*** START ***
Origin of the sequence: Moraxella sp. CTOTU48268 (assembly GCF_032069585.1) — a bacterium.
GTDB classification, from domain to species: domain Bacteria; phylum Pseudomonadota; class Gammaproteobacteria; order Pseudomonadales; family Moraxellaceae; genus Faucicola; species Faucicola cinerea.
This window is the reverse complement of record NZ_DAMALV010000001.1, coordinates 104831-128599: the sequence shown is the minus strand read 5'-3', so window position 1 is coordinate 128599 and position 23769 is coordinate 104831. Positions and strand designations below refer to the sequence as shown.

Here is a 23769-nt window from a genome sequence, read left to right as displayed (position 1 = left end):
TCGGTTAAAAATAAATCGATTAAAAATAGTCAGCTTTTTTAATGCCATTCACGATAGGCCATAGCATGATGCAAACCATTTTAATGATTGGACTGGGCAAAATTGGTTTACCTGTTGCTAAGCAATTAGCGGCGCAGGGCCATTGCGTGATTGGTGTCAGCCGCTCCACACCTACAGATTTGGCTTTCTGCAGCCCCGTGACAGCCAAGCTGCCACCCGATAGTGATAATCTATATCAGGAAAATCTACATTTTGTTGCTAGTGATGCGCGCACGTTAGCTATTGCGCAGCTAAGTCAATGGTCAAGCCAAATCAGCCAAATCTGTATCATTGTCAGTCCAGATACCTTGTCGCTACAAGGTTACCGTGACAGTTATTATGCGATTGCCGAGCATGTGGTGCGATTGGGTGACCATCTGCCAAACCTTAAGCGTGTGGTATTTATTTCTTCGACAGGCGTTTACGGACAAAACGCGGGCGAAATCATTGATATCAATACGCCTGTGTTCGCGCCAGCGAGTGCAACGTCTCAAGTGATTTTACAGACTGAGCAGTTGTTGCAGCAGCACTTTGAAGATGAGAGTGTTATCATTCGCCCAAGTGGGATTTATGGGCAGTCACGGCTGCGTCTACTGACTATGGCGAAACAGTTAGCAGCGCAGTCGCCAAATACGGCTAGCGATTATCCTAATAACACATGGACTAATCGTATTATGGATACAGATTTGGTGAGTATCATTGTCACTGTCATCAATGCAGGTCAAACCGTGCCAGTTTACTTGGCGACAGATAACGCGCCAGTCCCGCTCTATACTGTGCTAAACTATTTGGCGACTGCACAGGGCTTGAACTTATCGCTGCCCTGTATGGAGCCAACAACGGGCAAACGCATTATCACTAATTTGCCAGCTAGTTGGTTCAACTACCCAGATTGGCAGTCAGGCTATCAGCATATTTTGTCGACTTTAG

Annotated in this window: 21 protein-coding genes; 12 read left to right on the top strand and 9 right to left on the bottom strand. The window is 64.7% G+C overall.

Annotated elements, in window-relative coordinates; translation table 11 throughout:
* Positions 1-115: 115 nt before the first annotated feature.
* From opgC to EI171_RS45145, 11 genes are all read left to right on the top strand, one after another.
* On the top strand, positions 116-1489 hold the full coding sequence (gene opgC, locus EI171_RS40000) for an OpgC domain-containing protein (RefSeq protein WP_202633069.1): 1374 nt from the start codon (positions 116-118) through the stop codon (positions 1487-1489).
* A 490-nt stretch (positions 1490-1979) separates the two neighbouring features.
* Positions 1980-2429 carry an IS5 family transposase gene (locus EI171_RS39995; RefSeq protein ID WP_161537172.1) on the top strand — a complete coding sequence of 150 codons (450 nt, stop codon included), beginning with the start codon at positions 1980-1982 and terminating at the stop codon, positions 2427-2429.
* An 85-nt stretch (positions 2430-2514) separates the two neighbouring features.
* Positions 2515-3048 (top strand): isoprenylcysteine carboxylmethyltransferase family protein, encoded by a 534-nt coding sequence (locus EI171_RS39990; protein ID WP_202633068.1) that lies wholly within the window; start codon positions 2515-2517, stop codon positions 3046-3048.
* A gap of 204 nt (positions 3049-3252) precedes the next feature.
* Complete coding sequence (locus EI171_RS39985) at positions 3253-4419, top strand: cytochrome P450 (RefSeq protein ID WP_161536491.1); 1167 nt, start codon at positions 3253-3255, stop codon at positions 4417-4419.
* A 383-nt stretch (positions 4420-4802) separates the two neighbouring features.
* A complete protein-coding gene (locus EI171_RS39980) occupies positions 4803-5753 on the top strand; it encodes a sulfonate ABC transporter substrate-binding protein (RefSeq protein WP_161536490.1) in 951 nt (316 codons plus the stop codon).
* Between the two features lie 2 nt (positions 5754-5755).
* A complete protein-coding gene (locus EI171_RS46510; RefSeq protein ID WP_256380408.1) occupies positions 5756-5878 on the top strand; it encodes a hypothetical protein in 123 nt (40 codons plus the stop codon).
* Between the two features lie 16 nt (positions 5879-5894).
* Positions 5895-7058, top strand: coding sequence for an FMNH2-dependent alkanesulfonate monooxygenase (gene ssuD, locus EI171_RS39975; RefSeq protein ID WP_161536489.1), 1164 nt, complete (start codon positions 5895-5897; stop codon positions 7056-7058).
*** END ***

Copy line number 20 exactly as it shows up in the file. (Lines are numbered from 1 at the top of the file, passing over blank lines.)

* A complete protein-coding gene (locus EI171_RS46510; RefSeq protein ID WP_256380408.1) occupies positions 5756-5878 on the top strand; it encodes a hypothetical protein in 123 nt (40 codons plus the stop codon).